Apple looking into illuminated touchpads with varying colors, brightness

in General Discussion edited January 2014
An Apple patent application published on Thursday shows the company is investigating illuminated touchpad technology extended from research done on the legacy iPod's touch wheel, possibly for use in its MacBook line of laptops or a peripheral device like the Magic Trackpad.

The patent, filed for in April and published on Thursday, is aptly titled "Illuminated Touchpad" and describes an "improved feedback mechanism" for the touch-sensitive input technology, one aspect of which relates to illuminating the surface of a touchpad device in relation to a user's finger movements.

It can be gathered from the patent illustrations that the idea was perhaps originally meant to be used in an iteration of the touch sensitive scroll wheel-toting iPod, but the filing date suggests Apple is continuing work on the technology.

Apple's patent application is a continuation of a separate filing for a "Touch pad with feedback," and is related to a number of multitouch and touchpad innovations.

In the patent description, Apple points out the technology is not meant merely as a backlight to find the touchpad in a dark environment, but instead aims to "give other feedback related to how the touch pad is being used." For example, an illumination point follows a user's finger as it moves across the touch sensitive surface and can change color or brightness dynamically according to gestures or input pressure.

Illuminated Touchpad
Block diagram illustrating illuminated touchpad tech. | Source: USPTO

From the patent application:
Touch pads typically include an opaque touch panel, a controller and a software driver. The touch panel registers touch events and sends these signals to the controller. The controller processes these signals and sends the data to the computer system. The software driver translates the touch events into computer events.

Although touch pads work well, improvements to their form feel and functionality are desired. By way of example, it may be desirable to provide visual stimuli at the touch pad so that a user can better operate the touch pad. For example, the visual stimuli may be used (among others) to alert a user when the touch pad is registering a touch, alert a user where the touch is occurring on the touch pad, provide feedback related to the touch event, indicate the state of the touch pad, and/or the like.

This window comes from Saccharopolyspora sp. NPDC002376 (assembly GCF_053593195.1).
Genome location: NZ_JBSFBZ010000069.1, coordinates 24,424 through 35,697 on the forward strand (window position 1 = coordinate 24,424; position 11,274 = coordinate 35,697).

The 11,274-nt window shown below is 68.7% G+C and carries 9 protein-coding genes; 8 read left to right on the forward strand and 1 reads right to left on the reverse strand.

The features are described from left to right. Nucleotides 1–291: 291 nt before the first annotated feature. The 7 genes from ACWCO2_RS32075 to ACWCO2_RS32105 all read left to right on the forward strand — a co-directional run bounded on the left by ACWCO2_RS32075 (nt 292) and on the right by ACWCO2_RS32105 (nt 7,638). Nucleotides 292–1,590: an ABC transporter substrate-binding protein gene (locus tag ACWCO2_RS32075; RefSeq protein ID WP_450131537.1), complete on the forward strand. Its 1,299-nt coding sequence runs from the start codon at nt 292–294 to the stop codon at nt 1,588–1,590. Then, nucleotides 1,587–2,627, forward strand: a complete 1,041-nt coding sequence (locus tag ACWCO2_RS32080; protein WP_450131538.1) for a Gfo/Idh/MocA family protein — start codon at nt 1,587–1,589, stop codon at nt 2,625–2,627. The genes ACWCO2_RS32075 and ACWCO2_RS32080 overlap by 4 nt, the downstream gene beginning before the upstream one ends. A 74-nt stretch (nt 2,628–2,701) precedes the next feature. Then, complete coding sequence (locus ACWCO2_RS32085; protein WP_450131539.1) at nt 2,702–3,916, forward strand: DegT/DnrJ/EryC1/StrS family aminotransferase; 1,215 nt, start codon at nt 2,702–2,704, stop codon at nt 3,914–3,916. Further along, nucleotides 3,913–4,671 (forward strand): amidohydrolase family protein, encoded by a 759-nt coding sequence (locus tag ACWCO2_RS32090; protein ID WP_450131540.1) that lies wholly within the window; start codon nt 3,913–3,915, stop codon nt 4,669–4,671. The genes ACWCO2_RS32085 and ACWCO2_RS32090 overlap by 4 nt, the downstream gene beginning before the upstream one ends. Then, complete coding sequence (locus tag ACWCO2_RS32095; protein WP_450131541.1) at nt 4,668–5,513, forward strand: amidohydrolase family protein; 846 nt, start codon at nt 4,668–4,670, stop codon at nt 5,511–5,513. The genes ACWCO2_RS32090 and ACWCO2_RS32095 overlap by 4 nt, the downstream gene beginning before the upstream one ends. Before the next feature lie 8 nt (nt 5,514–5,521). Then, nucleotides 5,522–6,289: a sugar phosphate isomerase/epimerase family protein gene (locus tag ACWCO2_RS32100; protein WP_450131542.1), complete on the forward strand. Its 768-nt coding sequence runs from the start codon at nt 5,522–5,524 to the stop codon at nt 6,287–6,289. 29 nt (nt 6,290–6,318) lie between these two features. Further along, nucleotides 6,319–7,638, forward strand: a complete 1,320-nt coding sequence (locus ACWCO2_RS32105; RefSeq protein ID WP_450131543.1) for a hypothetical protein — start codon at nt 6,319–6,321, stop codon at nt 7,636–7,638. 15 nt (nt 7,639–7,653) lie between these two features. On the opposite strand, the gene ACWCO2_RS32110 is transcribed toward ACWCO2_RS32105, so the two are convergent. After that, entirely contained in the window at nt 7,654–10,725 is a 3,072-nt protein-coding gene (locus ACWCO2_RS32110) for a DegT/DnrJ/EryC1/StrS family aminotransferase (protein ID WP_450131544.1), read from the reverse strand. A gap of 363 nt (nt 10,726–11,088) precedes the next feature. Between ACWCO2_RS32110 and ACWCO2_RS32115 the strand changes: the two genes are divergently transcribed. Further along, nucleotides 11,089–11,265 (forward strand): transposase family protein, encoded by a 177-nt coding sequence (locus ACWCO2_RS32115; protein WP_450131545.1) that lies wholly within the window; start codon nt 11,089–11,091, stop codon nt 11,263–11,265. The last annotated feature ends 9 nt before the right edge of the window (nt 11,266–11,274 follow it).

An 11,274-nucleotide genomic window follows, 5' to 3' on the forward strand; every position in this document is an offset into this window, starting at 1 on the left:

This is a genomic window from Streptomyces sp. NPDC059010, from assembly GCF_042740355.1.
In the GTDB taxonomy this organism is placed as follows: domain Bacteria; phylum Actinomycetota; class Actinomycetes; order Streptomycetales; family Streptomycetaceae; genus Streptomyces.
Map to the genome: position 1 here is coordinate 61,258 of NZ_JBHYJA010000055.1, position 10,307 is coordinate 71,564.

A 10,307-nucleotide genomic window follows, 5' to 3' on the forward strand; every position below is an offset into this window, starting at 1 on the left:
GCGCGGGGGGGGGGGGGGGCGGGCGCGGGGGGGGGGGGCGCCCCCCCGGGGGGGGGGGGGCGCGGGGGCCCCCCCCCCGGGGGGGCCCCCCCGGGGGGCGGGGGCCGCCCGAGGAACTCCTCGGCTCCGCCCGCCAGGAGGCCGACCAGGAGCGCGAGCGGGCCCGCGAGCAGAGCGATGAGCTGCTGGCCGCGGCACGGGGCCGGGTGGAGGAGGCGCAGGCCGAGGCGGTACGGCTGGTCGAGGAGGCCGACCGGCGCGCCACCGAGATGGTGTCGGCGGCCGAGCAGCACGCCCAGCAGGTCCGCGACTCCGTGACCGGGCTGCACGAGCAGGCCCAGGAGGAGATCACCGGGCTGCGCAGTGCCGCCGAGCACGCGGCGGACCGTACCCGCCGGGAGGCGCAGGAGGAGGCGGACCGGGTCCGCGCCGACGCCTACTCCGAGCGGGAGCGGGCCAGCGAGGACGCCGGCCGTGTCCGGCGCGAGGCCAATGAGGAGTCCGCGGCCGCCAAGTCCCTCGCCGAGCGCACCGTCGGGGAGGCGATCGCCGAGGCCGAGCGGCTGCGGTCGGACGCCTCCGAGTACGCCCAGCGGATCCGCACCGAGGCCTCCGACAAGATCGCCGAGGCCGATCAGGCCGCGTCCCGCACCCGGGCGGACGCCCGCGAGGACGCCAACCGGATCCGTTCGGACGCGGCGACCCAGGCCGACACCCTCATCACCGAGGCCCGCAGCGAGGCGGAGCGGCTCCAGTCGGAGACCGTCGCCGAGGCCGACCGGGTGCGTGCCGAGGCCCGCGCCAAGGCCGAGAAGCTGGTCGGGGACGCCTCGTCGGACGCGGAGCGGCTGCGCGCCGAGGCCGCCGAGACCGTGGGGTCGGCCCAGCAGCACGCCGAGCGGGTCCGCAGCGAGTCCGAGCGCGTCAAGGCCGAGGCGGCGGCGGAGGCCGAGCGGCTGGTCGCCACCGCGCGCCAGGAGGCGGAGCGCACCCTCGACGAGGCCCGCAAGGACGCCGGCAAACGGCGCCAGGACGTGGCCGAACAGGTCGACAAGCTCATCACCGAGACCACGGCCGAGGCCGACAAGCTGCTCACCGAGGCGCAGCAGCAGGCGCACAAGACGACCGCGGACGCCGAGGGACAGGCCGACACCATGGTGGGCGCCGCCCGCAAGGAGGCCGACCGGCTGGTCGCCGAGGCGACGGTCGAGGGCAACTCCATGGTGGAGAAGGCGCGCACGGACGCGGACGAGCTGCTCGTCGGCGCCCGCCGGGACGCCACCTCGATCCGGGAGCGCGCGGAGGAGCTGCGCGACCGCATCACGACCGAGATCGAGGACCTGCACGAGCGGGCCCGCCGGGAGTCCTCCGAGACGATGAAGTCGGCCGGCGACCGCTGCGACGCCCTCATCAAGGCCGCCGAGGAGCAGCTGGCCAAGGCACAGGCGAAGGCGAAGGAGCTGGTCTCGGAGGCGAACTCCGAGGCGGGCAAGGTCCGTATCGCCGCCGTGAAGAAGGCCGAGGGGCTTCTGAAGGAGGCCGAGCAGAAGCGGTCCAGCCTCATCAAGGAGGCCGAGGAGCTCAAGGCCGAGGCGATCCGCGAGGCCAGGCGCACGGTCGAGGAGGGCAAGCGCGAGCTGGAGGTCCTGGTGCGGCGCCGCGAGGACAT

Apple notes that a wide array of embodiments are covered by the proposed patent, including devices that give feedback to user gestures which could be helpful in a number of computing situations.

Touchpad Gesture
Source: USPTO

One example points out that illumination can occur before or after a touch event has been recorded, meaning a visual effect can begin before a touch event occurs, thus inviting a user to touch the lit area. Conversely, the area where a user just touched may remain illuminated well after the touch event, leaving a kind of marker on the device's surface. This embodiment also gives rise to visual effects of having a "leading" or "trailing" edge in regard to where a user's finger has been or where it is going.

Touchpad Trailing
Illustration of "leading" and "trailing" on iPod scroll wheel. | Source: USPTO

As for the construction of the touchpad, the patent calls for a wide variety of solutions like existing capacitive touchscreen technology. Powering the illumination would be cheap and efficient LEDs arranged in simple patterns to more complex configurations which allow for more accurate feedback. Because the low-power units would run cool, they can be placed directly beneath a touchpad. Light distribution would be handled by LED arrangement or through diffusing methods. Light pipes placed away from the touch sensitive surface are also mentioned as a viable option.

Touchpad Build
Light panel diagram. | Source: USPTO

The patent makes note of LCD and OLED technologies being used as input methods:
Alternatively, the visual feedback system may be a graphically based system that generates graphics at the input surface. LCDs, OLEDs and electronic inks are examples of graphically based systems. These devices however can be cost prohibitive and more complex to implement when compared to light based systems.
Besides the input feedback solutions mentiioned above, Apple notes the illuminated touch pad can be configured to "ebb in and out" when a computer is in sleep mode, much like the small white status LED on current MacBooks.

Touchpad Schematic
Simple schematic drawing of illuminated touchpad tech. | Source: USPTO

A final embodiment suggests the touchpad can be used as a timer or clock as well as a user interface for a media player.

It remains unclear if Apple will one day use the described technology in a consumer product, but the company has recently rolled out a number of cutting edge input devices including the multitouch Magic Mouse. Apple already introduced glass trackpads across its MacBook line of computers, the first being implemented in the 2008 unibody MacBook Pro, as well as the Magic Trackpad peripheral, making implementation of this specific patent seemingly more feasible.


  • Reply 1 of 14